The Annex Hosting Guide

Are you a sociologist who loves podcasts? Do you kind of like The Annex, but wish their episodes were better? Would you like to see more podcast programming about particular people, places, issues, or ideas? Would you like to learn how to make a podcast of your own?

We are approaching colleagues to host episodes of The Annex. We will guide you through the process, help you develop a podcast episode of your own, give you a copy to use as you please, and maybe add it to our fall season.

Warning to Sociology Graduate Students: Podcasting will not get you a job, or really help your career much in any way. It is best to treat it as a hobby. Publications and grant-making are all that matter in this business.


One of our goals at The Annex Sociology Podcast has been to platform new topics, ideas, and voices in the sociology discipline. The Annex is also a field site in which the team at the Queens Podcast Lab engages in podcast-related R&D. In pursuit of both goals, we inviting guest hosts to take the lead in developing and hosting an episode of The Annex, and collaborating with these guest hosts to establish and refine a “best practices” framework for the conception, development, and execution of a conversation-format podcast episode.

What is Involved?

Begin by reviewing the current edition of The Annex Hosting Guide. Download it here:

We will then correspond or meet to discuss the particulars of your episode, and recruit and schedule up to two additional discussants. About a week before we record, we have a back and forth on questions or topics to discuss. Then the best part: recording day arrives, and everyone chats for an hour or two on a Zoom-like web platform. After everyone signs off, you email me a ~200 word and ~15 word summary of what you took to be the central theme that you would like to use to frame the discussion. The next step is episode post-production, the creation of a polished cut of the show as an MP3 file, and, potentially, public release through one of our outlets.

At the outset of the process, we will give you a Word document-format version of our guide. While you are reading and going through the process, please add notes, text boxes, text, or any other materials that will render a better guide for the next person to host an Annex episode.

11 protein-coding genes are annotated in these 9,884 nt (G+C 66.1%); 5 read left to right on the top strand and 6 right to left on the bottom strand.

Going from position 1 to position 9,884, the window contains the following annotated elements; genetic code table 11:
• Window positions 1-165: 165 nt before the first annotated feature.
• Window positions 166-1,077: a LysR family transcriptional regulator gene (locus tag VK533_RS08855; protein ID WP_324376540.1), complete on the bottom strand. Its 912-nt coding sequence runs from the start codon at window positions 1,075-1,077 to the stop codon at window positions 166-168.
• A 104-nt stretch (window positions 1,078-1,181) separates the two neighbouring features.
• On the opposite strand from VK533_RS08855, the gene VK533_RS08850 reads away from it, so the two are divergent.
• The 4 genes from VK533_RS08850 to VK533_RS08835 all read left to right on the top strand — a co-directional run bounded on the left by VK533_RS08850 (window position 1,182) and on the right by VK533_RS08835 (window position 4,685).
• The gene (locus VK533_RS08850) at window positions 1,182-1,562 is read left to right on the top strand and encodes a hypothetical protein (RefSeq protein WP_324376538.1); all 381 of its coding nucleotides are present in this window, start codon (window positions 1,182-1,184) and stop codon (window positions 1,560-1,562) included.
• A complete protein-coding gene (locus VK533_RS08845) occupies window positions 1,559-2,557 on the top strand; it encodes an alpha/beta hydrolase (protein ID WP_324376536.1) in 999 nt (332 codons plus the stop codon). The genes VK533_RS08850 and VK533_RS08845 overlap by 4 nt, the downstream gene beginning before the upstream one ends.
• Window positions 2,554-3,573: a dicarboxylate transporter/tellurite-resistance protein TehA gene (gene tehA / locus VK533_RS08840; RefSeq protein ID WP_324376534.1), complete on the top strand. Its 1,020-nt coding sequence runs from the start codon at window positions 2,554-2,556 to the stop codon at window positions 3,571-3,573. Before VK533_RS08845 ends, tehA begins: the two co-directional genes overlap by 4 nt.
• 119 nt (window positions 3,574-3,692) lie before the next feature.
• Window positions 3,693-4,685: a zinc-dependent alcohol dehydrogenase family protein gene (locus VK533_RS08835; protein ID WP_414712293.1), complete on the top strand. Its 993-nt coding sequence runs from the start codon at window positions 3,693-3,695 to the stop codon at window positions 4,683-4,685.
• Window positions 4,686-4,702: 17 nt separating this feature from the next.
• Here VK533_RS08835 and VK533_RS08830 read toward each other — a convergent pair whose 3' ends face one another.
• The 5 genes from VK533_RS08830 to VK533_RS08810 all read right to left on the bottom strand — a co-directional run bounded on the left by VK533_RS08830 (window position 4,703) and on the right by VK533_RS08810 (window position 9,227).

What If I Haven’t Been Invited, but I Really Want to Try This?

Resource limitations restrict how many active, fully-produced collaborations can be engaged each semester. We are seeking funds to increase the scale of our collaborations, but it is severely limited at present.

If you are a sociology faculty member who would like to try this out, and you are willing to teach yourself the (very easy, rewarding, and teachable) skills of audio production, please contact me at If you can pull off an awesome sociology podcast episode, I would be honored to rebroadcast it.

Am I a Research Subject?

No. I am not observing your reactions and using it to generate generalized theories about people. You are a colleague who is trying out an experiential learning activity, and offering me advice on a manuscript, as is common in our profession. This particular manuscript is trying to teach people to develop and execute a discussion-based podcast episode, and so I am grateful to draw on any wisdom you can offer both as a participant in this exercise and as a professional educator. Collaborators who help advance the manuscript will be acknowledged in it and any publication that derives from it.

Who Owns the Episode?

All content released by us is on a Creative Commons (BY-NC-SA) license. If you record and produce the final cut of your episodes audio file, then the episode is your property. If I or my team members are actively involved in an episode’s development process, then you agree to our release of the public version of our episode publicly with a CC (BY-NC-SA) license.

Photo Credit. By NBC Television – eBay itemphoto frontphoto back, Public Domain,

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